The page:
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Lithium ion batteries heating up Japan-Korea trade tensions

Lithium ion batteries heating up Japan-Korea trade tensions

Japan has threatened to complain to the WTO over new South Korean regulations

Japan manufactures over half of the world's lithium-ion-batteries.

Japan manufactures over half of the world's lithium-ion-batteries.

Japan is threatening to complain to the World Trade Organization if South Korea goes through with reported plans to require certification for lithium ion batteries.

The rules would require Japanese battery makers to obtain certification for their products from a South Korean agency before they can be sold in the country, reported the Yomiuri Shimbun newspaper. However, batteries from rival manufacturers in the U.S. are exempt from the rules, provided that their batteries have been certified by a U.S. standards organization, the newspaper said.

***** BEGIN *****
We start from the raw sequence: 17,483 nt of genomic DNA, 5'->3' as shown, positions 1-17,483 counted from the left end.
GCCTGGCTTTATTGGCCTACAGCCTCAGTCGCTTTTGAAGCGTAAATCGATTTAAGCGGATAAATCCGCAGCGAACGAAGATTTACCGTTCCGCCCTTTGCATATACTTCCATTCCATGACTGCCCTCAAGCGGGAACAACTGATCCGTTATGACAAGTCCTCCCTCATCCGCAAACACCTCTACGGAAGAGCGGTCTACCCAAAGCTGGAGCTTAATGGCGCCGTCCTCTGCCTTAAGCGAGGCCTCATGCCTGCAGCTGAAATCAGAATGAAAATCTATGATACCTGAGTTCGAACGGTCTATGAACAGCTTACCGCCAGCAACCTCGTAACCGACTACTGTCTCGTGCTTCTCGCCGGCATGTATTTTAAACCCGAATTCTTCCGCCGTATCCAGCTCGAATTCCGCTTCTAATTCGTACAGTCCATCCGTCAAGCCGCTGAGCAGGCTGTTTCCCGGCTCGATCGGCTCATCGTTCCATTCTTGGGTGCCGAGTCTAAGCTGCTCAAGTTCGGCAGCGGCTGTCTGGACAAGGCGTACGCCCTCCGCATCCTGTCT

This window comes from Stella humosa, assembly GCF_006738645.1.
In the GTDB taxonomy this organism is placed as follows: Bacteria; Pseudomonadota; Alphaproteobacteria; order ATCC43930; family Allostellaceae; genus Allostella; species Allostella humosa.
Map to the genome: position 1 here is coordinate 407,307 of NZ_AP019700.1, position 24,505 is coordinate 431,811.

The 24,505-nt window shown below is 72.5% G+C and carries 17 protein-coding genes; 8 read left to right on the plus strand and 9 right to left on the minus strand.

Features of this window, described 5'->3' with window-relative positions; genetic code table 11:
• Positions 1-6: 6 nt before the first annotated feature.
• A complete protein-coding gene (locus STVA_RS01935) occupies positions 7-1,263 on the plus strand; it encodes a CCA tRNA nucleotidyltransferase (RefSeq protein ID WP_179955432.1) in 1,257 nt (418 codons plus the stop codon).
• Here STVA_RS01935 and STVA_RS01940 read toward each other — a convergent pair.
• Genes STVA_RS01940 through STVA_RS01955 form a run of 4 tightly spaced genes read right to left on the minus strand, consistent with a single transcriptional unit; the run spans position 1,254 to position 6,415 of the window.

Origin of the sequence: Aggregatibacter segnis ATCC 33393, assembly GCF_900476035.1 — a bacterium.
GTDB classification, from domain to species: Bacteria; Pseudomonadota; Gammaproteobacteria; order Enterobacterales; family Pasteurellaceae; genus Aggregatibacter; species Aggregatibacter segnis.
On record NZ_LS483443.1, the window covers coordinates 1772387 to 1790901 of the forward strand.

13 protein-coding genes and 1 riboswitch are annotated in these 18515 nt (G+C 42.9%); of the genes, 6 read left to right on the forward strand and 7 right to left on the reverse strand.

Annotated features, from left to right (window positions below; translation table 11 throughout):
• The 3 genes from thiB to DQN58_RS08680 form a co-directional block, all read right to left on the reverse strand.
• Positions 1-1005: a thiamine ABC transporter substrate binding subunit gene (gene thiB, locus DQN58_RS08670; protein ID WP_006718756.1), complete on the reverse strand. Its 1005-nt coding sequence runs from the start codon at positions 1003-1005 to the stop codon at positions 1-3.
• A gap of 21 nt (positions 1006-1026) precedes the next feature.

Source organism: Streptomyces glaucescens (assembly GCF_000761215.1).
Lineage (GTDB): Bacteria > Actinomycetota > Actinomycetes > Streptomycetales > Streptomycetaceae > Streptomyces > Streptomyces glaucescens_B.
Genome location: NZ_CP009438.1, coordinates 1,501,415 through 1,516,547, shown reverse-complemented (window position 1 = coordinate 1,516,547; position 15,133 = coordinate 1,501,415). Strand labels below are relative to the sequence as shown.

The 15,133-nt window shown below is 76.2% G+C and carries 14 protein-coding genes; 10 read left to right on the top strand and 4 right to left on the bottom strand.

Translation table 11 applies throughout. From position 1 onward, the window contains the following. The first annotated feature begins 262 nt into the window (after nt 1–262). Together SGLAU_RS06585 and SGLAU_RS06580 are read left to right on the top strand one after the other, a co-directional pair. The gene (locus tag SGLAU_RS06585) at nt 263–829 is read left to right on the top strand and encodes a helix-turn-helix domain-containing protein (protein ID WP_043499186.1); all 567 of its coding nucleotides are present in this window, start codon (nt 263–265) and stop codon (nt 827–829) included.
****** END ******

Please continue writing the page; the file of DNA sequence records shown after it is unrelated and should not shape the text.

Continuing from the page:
Japanese battery makers are responsible for more than half of the world's lithium-ion-battery production, and the government is worried that the rules, which are scheduled to come into effect on July 1, will impede the ability of Japanese companies to compete in the Korean market.

''We fear the new regulation, if introduced, could amount to a trade barrier for foreign companies,'' Toshihiro Nikai, Japan's minister of economy, trade and industry, said Monday, according to Kyodo News.

Japan is expected to protest the issue at a WTO meeting that will take place in Geneva this week.

Lithium ion batteries are used in a wide range of gadgets, including cell phones, digital cameras and game consoles. A new breed of electric vehicle also makes use of lithium ion batteries.


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